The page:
I have seen the term "Balkanization" used many times by elected officials in the U.S. Most of the time, the people are not discussing the area of the former Yugoslavia, but local or regional U.S. issues. That term has become standard fare for those xenophobic officials to make the public believe only white Christians who speak English and no other language are true, red-blooded Americans. Few, if any, can utter a sentence in a foreign language, so they denigrate those Americans who speak a language other than English for their first tongue. And, the underlying thought of being against the "Balkanization" of America is that one must be Christian (preferably of the Caucasian race). A good pure, white, Christian, English-only-speaking America is the answer.

Morrow did not end there. In one of the most illogical statements I have ever read, he added:

"The U.S. system of government is founded on the idea that every human life is sacred, that every personís rights to life and liberty are granted not by government, but by the free grace of a divine creator, and that governmentís role is to secure those rights.

"Ironically, even atheist citizens receive a higher standard of individual protection in a legal system based on such constitutional presuppositions than they would under a system premised on the notion that governments award and revoke rights on the whim of who controls the government.

"Whether you trust in a personal creator, or merely trust in an otherwise secular legal system that assumes that primary rights come from a creator, you are equal before the law to anyone else in terms of guaranteed rights. ĎIn God we trustí is a reminder of that equality, which liberates us as individuals and binds us together as a citizenry."

Wow! In now have been enlightened. We atheists owe our freedoms to God and the statement "In God we trust." Senator Morrow has, in a condescending manner, given us his blessing. After all, we need it because of our Godless, immoral mannerisms.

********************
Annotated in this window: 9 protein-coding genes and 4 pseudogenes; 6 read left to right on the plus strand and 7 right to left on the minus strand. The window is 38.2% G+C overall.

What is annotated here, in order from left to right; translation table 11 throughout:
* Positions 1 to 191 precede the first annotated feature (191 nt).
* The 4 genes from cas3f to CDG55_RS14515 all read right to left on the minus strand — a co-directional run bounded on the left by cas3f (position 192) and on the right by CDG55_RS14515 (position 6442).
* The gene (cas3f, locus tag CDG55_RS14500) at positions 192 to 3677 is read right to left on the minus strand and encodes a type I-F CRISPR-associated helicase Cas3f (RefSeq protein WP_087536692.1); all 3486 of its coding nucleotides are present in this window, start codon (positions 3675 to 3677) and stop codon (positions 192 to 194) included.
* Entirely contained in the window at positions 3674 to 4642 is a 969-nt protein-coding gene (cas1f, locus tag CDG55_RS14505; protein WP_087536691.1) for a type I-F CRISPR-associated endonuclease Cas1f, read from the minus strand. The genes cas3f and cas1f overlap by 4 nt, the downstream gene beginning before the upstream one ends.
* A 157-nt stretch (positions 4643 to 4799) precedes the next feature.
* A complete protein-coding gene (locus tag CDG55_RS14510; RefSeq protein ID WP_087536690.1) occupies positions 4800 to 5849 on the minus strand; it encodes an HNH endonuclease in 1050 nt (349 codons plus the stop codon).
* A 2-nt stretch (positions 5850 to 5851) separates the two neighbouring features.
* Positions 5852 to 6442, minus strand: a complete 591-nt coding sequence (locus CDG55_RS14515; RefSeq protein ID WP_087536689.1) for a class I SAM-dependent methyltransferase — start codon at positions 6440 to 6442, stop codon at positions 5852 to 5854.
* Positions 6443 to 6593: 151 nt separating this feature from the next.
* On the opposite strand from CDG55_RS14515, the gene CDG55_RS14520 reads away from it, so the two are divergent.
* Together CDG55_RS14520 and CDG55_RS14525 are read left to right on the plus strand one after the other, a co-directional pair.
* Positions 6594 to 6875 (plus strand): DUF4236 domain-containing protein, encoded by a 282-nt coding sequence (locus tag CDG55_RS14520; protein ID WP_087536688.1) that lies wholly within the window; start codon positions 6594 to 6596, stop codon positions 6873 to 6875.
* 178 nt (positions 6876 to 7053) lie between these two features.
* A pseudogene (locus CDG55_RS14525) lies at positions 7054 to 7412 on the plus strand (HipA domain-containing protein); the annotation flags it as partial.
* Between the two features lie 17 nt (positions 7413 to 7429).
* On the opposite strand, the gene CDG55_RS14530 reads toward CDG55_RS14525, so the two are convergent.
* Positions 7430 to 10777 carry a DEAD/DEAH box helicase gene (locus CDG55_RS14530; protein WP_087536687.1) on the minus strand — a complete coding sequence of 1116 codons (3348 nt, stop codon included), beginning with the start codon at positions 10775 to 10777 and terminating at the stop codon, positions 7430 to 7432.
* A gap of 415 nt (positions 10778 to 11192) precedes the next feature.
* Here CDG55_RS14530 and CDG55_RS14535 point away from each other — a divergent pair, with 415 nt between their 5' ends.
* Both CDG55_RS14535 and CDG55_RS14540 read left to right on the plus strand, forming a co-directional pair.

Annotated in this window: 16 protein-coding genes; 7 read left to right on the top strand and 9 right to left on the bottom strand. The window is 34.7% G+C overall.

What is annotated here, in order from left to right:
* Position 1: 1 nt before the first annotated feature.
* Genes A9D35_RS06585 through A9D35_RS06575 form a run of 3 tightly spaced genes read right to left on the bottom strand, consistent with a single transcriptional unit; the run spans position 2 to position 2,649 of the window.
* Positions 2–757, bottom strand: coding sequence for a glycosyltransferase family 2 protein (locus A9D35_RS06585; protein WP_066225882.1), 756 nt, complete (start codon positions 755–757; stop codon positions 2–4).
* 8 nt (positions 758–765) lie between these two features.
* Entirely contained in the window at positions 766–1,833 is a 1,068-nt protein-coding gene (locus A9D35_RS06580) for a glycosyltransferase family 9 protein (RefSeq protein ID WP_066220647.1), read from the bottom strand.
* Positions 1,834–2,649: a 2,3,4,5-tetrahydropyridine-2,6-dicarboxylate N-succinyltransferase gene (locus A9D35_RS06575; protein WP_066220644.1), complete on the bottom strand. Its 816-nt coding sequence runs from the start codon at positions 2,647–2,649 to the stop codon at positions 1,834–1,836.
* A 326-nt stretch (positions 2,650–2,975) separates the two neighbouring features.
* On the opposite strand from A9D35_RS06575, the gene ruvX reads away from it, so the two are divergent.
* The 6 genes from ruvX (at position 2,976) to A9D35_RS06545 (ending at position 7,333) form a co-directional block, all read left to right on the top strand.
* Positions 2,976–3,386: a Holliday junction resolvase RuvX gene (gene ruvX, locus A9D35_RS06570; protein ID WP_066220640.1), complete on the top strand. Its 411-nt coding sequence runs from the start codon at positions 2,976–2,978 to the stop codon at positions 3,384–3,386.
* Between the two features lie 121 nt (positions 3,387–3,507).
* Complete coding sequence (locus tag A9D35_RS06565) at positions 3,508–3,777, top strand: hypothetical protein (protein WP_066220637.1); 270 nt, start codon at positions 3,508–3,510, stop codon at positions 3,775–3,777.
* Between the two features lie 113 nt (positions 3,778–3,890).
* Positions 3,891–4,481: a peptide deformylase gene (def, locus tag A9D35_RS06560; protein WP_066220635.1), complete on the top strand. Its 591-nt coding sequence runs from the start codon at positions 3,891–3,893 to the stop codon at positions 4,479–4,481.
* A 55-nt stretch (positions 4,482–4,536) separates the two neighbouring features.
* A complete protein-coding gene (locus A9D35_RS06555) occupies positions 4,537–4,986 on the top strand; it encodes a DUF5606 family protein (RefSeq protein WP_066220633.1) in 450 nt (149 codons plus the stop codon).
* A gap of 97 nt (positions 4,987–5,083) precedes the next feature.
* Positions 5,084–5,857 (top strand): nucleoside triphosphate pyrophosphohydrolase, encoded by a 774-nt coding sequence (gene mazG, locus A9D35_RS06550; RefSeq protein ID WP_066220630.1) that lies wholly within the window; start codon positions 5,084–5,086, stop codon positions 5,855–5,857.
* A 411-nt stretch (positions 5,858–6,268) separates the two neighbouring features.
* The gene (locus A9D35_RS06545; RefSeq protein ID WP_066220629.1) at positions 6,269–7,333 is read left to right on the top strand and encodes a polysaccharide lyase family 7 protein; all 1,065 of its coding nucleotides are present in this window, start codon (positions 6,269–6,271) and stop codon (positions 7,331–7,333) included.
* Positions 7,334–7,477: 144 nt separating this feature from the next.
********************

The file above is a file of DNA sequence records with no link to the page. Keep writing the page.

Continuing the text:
Morrow is as far off as anyone could be on his assessments and he has not done his homework. He says, " Ö you are equal before the law to anyone else in terms of guaranteed rights." In reality, atheists can not hold office in eight states, not even as a notary public, because of the laws that Morrow praises. In some states, we can not appear as a witness in court, and in others, we are not allowed to hold government jobs. So much for "In God we trust" sticking up for non-believers as well as those who practice a religion.

In England, the old-timers who are equivalent to the American "redneck" have similar xenophobic views. The term "wog" normally represents a racial insult against West Indians, those from the subcontinent of India, or people of African derivation. Some hardliners use the word to describe any person other than a white British citizen, regardless of race, such as a Frenchman or German. When one leaves Britain by ferry or train to travel to the continent, the French port of Calais is the nearest destination, at 26 miles from the British coast. A term used by British bigots is, "All wogs begin at Calais." Currently, in Oceanside, atheists are the wogs and Calais begins just outside the city limits. And, I guess, similar to whites speaking of African-Americans in the 1950s, we all look the same.


© 2003-2010 Atheist Coalition of San Diego Back   Home   Top